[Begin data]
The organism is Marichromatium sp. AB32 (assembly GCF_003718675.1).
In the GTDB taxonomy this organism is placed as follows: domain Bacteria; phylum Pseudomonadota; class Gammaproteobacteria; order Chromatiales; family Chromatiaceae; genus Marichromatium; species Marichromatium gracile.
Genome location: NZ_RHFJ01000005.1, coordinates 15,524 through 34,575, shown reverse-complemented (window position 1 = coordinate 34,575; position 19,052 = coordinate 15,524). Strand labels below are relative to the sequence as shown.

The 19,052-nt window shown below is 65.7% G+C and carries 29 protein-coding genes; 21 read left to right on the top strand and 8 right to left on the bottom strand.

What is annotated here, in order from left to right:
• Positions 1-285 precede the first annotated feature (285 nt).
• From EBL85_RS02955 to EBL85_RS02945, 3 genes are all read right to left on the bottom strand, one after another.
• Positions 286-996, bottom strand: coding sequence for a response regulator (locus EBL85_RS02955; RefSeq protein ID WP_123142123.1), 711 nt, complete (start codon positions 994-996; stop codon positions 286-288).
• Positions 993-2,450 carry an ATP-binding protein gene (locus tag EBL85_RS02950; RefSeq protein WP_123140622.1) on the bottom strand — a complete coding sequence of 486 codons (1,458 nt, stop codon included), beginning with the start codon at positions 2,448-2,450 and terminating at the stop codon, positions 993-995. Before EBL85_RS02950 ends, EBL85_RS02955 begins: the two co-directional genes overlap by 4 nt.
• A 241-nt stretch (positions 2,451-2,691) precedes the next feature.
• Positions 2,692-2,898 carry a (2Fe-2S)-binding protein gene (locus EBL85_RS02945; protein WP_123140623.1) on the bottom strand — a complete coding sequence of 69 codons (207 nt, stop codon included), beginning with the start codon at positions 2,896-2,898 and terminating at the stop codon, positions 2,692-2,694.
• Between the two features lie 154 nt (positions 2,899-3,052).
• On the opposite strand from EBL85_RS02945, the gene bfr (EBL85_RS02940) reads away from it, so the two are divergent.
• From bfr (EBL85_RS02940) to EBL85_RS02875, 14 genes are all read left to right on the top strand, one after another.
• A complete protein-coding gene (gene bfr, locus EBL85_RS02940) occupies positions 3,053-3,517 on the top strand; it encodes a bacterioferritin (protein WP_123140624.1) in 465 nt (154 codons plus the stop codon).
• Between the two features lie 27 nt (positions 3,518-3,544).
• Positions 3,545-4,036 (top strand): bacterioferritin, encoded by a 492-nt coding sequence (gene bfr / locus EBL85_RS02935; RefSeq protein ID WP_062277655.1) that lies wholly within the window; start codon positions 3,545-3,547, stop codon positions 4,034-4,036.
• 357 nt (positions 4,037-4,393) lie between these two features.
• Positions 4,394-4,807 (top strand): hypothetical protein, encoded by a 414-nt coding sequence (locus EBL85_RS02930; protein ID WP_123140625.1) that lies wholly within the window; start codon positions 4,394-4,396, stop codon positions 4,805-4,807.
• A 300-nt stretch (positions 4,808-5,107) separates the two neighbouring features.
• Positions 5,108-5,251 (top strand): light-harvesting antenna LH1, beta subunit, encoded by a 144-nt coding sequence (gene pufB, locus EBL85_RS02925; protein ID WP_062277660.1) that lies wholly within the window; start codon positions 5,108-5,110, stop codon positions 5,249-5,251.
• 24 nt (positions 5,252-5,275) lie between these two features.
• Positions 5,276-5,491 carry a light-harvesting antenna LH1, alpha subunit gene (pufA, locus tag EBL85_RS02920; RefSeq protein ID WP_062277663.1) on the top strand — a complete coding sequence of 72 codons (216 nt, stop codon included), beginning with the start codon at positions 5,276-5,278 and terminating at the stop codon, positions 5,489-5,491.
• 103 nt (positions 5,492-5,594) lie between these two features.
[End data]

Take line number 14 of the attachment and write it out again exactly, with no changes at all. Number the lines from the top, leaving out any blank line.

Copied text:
• From bfr (EBL85_RS02940) to EBL85_RS02875, 14 genes are all read left to right on the top strand, one after another.